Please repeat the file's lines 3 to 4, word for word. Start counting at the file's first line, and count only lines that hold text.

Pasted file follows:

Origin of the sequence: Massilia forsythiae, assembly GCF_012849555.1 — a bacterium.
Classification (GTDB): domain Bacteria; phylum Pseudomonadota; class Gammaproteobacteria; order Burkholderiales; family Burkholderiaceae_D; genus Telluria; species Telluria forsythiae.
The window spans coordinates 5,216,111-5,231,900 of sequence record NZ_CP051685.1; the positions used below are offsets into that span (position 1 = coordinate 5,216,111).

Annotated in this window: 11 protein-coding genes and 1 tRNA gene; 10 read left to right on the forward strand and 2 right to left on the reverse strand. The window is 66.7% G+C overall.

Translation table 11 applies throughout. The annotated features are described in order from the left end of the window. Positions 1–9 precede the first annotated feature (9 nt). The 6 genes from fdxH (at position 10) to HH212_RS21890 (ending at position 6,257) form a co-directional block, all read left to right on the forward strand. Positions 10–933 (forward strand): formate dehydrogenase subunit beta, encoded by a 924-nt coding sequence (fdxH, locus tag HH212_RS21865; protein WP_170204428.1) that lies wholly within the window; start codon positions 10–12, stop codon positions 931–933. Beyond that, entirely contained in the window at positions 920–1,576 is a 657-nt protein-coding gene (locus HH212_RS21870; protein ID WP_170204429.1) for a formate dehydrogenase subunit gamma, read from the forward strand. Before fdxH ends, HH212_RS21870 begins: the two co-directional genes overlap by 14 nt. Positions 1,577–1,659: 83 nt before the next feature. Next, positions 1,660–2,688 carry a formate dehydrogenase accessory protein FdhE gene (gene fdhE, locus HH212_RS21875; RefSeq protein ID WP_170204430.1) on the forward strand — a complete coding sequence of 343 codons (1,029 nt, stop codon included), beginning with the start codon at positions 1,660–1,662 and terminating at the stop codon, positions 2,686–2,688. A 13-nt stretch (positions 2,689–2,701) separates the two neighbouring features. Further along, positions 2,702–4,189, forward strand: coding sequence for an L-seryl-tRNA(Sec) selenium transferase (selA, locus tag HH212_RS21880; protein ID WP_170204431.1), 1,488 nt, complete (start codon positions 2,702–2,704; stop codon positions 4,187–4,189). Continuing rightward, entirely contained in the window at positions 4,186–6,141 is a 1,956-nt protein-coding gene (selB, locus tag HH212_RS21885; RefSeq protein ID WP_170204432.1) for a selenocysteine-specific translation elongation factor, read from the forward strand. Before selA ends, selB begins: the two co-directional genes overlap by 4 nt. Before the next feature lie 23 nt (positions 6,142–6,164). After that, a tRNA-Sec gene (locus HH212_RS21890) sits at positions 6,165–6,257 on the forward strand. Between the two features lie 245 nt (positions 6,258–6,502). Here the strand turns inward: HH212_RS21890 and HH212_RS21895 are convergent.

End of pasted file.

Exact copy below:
The window spans coordinates 5,216,111-5,231,900 of sequence record NZ_CP051685.1; the positions used below are offsets into that span (position 1 = coordinate 5,216,111).

Annotated in this window: 11 protein-coding genes and 1 tRNA gene; 10 read left to right on the forward strand and 2 right to left on the reverse strand. The window is 66.7% G+C overall.